They are hired because they will do work Americans will not or cannot do and because they are less expensive for the employer. Some types of farm work are not something many Americans will do or know how to do. The state of Colorado had a program whereby they would connect local American unemployed with farmers who needed labor. I forget the exact number in the story I read but in one case about 50 expressed interest, 5 or 8 showed up and 1 lasted more than 2 weeks. The work was not only hard but required some skill. The farmer in this case had no recourse but to use Mexicans (legal temps I think).

    They take the jobs of course because they do better than they do back home. Legal or illegal those jobs will still be better than anything they can get back home. Legal, they are better able to move back home when they want and come back if they need to.
    "We fight, get beat, rise, and fight again." Gen. Nathanael Greene

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    Default Miscelaneous Data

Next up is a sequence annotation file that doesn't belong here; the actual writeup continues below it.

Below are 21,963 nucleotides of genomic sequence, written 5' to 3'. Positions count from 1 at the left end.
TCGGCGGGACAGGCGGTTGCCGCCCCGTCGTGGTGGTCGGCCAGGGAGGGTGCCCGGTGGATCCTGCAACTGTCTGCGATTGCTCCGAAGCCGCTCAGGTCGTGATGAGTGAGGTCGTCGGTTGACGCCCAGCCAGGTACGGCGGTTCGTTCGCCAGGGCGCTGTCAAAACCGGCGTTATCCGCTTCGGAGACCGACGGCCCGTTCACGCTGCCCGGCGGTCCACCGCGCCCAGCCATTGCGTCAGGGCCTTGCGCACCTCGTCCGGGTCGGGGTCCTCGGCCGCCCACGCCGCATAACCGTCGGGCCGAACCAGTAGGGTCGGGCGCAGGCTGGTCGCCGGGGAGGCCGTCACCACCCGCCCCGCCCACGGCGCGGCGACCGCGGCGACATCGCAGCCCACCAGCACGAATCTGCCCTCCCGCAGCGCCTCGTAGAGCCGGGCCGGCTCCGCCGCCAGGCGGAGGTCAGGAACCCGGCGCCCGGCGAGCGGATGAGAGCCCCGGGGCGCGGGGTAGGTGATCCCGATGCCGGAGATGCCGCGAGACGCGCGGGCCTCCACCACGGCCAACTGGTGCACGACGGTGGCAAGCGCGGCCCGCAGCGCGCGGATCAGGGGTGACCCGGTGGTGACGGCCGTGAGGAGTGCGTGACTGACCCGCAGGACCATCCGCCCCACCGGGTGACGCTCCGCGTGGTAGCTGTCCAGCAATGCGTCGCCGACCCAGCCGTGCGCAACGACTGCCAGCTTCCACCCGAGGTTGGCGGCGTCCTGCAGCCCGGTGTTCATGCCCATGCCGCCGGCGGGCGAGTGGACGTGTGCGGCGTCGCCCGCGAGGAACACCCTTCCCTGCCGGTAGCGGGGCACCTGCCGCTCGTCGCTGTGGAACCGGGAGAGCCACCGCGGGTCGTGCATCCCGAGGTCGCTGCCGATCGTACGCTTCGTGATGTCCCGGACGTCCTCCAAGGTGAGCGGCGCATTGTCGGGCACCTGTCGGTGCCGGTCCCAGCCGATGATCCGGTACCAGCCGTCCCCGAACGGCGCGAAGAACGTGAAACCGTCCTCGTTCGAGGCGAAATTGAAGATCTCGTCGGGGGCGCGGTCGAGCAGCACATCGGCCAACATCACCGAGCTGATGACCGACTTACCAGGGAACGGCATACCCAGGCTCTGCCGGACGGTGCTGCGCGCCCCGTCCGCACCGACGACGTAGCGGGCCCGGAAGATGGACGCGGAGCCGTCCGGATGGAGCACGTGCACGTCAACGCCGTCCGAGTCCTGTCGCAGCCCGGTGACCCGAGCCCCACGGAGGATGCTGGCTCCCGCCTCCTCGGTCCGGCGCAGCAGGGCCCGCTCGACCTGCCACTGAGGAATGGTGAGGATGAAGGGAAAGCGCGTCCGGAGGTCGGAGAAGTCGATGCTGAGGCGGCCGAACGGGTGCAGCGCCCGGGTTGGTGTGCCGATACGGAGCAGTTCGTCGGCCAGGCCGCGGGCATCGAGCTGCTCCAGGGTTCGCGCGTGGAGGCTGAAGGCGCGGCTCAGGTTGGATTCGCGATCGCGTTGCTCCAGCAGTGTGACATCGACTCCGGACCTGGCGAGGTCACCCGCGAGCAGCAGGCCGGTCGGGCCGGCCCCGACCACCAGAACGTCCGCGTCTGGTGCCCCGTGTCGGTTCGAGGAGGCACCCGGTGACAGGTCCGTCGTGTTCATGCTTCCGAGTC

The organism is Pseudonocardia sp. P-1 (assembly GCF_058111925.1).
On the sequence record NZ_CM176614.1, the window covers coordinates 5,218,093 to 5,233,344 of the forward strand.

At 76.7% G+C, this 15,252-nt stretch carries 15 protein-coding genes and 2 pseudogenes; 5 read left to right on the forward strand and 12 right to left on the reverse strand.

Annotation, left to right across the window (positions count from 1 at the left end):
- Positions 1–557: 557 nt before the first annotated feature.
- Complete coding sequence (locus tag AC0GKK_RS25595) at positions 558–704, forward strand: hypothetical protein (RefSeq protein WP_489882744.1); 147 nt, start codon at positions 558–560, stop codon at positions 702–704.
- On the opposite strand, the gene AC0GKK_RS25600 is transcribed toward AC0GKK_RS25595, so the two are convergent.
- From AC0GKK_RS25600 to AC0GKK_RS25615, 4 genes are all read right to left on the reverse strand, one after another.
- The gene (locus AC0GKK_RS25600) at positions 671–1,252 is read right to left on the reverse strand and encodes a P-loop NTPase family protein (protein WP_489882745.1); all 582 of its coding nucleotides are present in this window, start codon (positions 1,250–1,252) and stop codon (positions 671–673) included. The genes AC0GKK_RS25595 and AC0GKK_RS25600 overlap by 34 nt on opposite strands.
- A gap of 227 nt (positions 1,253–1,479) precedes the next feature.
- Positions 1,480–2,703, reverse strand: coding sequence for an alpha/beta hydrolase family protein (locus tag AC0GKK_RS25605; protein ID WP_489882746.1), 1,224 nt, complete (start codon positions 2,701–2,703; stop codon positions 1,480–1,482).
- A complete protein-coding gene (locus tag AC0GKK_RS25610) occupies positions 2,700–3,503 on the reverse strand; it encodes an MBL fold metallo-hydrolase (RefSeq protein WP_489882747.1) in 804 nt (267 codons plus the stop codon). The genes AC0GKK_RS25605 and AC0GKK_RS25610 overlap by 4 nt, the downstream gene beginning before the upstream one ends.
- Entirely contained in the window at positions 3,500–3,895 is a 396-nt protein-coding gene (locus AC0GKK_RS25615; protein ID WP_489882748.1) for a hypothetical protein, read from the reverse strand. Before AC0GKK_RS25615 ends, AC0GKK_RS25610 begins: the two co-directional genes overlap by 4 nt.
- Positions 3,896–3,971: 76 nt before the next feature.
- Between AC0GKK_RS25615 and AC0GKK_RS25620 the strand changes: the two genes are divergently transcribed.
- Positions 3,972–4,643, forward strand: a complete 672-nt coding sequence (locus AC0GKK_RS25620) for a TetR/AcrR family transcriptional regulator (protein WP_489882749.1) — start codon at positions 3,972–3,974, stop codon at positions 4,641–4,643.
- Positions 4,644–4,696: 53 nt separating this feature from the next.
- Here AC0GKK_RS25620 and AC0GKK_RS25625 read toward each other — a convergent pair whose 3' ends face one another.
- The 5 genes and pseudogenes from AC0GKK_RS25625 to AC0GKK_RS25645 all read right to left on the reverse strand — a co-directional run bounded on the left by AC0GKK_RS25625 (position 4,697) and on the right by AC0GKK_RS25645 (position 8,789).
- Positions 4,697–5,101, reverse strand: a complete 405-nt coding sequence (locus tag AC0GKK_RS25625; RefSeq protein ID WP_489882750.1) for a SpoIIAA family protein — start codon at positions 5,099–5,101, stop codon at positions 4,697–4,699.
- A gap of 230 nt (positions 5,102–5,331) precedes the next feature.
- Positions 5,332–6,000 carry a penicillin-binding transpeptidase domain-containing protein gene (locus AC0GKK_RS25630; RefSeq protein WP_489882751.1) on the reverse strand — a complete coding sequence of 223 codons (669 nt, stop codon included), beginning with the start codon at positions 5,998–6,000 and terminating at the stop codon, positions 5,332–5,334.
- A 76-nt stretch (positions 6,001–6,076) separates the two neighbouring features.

1. Farm Work: This is specifically exempted from the Federal Wage & Hour protections.

    Remember the contaminated eggs last summer? There have been multiple stories about the abuse of (Mostly ilegal/undocumented) farm labor in the Liberal Press. Even the minimal legal requirements are often not met.

    2. All of a sudden I heard a LOT more english when my local Fast Food Franchises started using the eVerify system. It isn't that the illegals using false or stolen Social Security numbers pay more, it's that those taxes are a free lunch for the Social Security Trust Fund, because no benefits willever be claimed based on those contributions.

    3. The current unemployment is overwhelmingly among what "management" MBA types have defined as "Low Skilled" workers, those with a high school or less eductation. Who have to directly compete with the illegals for what work there is, over or under the table.